4. How can CVM best engage with our stakeholders on promoting antimicrobial stewardship for companion animals? Examples of stakeholders include other government agencies, the pharmaceutical industry, public health organizations (both public and private entities), veterinary professional organizations, veterinary schools, veterinarians, pet owners, and veterinary diagnostic laboratories.
  5. How can CVM encourage the development of antimicrobial drugs consistent with the principles of antimicrobial stewardship for the treatment of infectious diseases in companion animals for which there are no FDA-approved animal drugs?
    1. What bacterial diseases affecting companion animals are most in need of an FDA-approved animal antimicrobial drug?
    2. What safety and effectiveness study design considerations present challenges for developing antimicrobial drugs to address specific infectious diseases in companion animals ( e.g., Lyme disease, sepsis, or osteomyelitis)? Are there alternative study designs that would address these challenges? If not, what role(s) could the stakeholder groups identified in question 4 play in developing such alternative study designs?
    3. Are there specific infectious diseases in companion animals for which topical formulations of antimicrobial drugs ( e.g., medicated shampoos, rinses, or ointments) may be a better alternative than using systemic antimicrobial drugs from the perspective of antimicrobial stewardship? If so, what role(s) could the stakeholder groups identified in question 4 play toward fostering the use of such topical antimicrobial formulations?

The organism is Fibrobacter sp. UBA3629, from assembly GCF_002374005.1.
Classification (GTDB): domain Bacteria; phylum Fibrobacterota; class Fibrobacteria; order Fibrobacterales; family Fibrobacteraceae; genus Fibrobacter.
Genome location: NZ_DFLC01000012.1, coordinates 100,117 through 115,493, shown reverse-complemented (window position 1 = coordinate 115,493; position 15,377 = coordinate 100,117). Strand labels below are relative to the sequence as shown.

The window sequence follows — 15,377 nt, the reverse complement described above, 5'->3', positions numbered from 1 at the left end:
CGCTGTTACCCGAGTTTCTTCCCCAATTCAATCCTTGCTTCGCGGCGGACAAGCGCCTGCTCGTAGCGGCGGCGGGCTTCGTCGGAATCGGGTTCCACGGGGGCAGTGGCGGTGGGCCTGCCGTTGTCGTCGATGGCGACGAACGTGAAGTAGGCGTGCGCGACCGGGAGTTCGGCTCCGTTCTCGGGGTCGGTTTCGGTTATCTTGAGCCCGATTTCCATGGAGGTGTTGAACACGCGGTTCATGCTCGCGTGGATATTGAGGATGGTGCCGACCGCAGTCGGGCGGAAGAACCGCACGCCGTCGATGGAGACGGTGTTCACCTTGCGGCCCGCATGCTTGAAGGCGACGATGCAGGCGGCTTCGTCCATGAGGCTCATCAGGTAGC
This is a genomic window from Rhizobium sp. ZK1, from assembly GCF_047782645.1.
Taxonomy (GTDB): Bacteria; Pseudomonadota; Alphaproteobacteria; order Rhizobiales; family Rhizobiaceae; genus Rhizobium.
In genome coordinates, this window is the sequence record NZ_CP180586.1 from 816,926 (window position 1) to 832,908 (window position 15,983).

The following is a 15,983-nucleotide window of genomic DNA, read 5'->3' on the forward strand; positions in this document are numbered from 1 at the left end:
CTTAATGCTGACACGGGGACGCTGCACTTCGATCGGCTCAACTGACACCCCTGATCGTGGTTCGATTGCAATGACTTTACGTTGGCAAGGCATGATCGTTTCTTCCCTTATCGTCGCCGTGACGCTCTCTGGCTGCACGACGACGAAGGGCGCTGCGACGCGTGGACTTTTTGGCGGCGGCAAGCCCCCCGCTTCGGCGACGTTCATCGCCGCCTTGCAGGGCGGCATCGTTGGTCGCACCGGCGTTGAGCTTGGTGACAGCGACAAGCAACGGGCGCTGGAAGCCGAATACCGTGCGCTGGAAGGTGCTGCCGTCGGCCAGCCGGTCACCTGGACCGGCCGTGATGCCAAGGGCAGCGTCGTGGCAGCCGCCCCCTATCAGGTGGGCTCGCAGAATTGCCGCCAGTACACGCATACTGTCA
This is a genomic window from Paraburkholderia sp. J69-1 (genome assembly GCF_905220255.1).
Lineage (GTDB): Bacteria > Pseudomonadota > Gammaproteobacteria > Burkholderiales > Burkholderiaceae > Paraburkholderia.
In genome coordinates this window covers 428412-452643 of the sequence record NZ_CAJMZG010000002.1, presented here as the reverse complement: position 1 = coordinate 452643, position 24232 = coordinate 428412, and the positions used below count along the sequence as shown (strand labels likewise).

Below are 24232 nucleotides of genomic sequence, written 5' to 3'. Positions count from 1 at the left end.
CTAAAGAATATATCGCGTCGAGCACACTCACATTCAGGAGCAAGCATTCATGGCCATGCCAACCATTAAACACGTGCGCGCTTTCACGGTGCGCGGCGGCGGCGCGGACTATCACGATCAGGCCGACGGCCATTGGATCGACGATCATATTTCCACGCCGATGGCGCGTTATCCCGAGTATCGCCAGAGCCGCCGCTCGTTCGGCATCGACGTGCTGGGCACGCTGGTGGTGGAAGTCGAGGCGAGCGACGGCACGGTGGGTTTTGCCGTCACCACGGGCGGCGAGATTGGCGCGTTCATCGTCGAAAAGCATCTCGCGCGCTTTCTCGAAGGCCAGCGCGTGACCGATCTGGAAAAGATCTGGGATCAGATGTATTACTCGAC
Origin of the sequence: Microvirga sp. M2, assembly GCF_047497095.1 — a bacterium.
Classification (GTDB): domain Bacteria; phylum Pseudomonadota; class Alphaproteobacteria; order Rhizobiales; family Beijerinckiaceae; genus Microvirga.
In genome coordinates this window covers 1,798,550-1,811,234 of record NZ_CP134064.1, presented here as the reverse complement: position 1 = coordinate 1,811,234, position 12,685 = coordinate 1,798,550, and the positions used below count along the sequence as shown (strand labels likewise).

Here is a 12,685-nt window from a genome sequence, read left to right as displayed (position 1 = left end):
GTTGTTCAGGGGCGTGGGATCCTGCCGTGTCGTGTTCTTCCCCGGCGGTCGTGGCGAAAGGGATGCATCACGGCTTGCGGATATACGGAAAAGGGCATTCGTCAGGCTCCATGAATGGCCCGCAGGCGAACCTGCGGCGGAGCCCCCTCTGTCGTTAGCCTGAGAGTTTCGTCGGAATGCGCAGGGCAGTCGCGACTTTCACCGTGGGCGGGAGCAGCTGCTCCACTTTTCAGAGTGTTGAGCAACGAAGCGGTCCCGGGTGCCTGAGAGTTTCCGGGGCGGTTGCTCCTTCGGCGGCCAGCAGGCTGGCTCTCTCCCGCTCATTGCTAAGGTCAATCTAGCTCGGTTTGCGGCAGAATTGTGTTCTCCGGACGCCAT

6. Labeling:
    1. What information on currently approved animal drug labeling helps the veterinarian prescribe or use an antimicrobial drug in a manner consistent with the principles of antimicrobial stewardship?
    2. What additional information could be added to the approved animal drug labeling to improve the veterinarian’s ability to prescribe or use an antimicrobial drug in a manner consistent with the principles of antimicrobial stewardship?
    3. Is there a need for materials containing labeling information and/or information about antimicrobial stewardship that veterinarians could provide to the client when they prescribe an antimicrobial drug ( e.g., client information sheets or other educational handouts)?
  7. With respect to the use of antimicrobial drugs in companion animals, what other actions should CVM consider taking to foster greater antimicrobial stewardship?

Current funding opportunities (most current list is here)


Upcoming meetings of interest to the AMR community (most current list is here):

  • [Not to be missed!] 8 Dec 2021: “The New Winds Pushing and Pulling Antibacterial Development.” This FABULOUS program featured talks from the UK team behind the NHS “Netflix” pilot, Kevin Outterson’s recently released report documenting the need for global Pull incentives to have a value of $2.2 – 4.8b, and speakers covering PASTEUR and work in the EU on pull incentives. The video is here — please make time to listen to this program!